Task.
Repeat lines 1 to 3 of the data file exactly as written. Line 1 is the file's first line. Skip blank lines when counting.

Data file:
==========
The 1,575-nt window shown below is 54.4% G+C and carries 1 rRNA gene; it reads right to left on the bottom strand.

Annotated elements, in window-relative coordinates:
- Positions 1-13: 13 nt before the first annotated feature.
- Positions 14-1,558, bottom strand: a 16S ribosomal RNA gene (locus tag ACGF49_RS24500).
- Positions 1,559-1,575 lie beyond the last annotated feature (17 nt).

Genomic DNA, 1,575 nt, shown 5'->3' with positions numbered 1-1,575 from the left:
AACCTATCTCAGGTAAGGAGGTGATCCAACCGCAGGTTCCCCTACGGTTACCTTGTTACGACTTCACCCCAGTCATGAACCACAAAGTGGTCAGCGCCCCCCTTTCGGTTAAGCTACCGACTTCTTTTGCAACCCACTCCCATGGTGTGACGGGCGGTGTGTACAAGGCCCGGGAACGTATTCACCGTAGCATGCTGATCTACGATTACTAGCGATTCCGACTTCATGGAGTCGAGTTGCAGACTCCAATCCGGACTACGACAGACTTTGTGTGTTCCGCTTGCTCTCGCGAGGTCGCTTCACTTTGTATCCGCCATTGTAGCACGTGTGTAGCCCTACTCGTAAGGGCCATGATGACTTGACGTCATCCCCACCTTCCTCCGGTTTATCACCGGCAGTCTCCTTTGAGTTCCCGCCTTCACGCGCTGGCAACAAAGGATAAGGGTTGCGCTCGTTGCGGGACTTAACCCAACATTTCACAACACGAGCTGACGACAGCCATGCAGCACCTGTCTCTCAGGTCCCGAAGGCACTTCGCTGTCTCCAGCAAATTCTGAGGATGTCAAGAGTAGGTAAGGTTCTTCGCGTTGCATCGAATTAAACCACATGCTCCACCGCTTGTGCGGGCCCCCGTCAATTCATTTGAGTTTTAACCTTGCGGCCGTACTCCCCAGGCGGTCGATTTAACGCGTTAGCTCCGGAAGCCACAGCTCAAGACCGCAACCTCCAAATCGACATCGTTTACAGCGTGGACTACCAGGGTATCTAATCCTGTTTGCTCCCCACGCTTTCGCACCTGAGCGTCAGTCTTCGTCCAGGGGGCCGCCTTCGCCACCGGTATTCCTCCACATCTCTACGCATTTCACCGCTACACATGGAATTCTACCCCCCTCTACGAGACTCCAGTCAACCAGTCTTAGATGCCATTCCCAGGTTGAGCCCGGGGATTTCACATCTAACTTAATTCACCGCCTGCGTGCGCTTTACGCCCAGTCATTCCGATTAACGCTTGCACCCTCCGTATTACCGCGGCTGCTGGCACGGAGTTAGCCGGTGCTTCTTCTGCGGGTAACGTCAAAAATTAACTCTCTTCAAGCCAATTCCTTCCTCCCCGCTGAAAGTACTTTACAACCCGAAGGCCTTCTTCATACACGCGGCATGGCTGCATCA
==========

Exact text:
The 1,575-nt window shown below is 54.4% G+C and carries 1 rRNA gene; it reads right to left on the bottom strand.

Annotated elements, in window-relative coordinates:
- Positions 1-13: 13 nt before the first annotated feature.